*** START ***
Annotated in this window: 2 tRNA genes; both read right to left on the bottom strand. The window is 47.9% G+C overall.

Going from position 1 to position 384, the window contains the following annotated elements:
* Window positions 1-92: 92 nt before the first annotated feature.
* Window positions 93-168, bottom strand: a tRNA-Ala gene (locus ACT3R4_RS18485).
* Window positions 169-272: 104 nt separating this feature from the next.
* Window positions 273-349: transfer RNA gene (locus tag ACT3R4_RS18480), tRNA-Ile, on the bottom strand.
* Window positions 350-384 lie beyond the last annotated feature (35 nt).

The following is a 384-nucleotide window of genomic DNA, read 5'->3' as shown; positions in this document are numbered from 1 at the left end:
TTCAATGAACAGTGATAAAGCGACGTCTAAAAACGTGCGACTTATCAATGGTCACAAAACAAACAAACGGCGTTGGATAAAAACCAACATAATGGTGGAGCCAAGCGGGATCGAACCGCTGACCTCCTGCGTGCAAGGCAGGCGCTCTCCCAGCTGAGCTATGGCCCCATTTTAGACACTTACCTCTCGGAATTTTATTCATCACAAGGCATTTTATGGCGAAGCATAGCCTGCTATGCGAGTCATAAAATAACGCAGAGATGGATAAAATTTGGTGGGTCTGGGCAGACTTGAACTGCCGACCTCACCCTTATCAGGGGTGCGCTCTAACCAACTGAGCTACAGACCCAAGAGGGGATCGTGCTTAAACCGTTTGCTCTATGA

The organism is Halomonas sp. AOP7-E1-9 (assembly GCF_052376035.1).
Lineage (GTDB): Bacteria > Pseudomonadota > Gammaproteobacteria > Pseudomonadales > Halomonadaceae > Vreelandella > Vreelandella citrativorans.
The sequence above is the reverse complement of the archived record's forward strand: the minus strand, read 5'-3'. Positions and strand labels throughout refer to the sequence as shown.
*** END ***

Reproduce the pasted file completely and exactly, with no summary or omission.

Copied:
Annotated in this window: 2 tRNA genes; both read right to left on the bottom strand. The window is 47.9% G+C overall.

Going from position 1 to position 384, the window contains the following annotated elements:
* Window positions 1-92: 92 nt before the first annotated feature.
* Window positions 93-168, bottom strand: a tRNA-Ala gene (locus ACT3R4_RS18485).
* Window positions 169-272: 104 nt separating this feature from the next.
* Window positions 273-349: transfer RNA gene (locus tag ACT3R4_RS18480), tRNA-Ile, on the bottom strand.
* Window positions 350-384 lie beyond the last annotated feature (35 nt).

The following is a 384-nucleotide window of genomic DNA, read 5'->3' as shown; positions in this document are numbered from 1 at the left end:
TTCAATGAACAGTGATAAAGCGACGTCTAAAAACGTGCGACTTATCAATGGTCACAAAACAAACAAACGGCGTTGGATAAAAACCAACATAATGGTGGAGCCAAGCGGGATCGAACCGCTGACCTCCTGCGTGCAAGGCAGGCGCTCTCCCAGCTGAGCTATGGCCCCATTTTAGACACTTACCTCTCGGAATTTTATTCATCACAAGGCATTTTATGGCGAAGCATAGCCTGCTATGCGAGTCATAAAATAACGCAGAGATGGATAAAATTTGGTGGGTCTGGGCAGACTTGAACTGCCGACCTCACCCTTATCAGGGGTGCGCTCTAACCAACTGAGCTACAGACCCAAGAGGGGATCGTGCTTAAACCGTTTGCTCTATGA

The organism is Halomonas sp. AOP7-E1-9 (assembly GCF_052376035.1).
Lineage (GTDB): Bacteria > Pseudomonadota > Gammaproteobacteria > Pseudomonadales > Halomonadaceae > Vreelandella > Vreelandella citrativorans.
The sequence above is the reverse complement of the archived record's forward strand: the minus strand, read 5'-3'. Positions and strand labels throughout refer to the sequence as shown.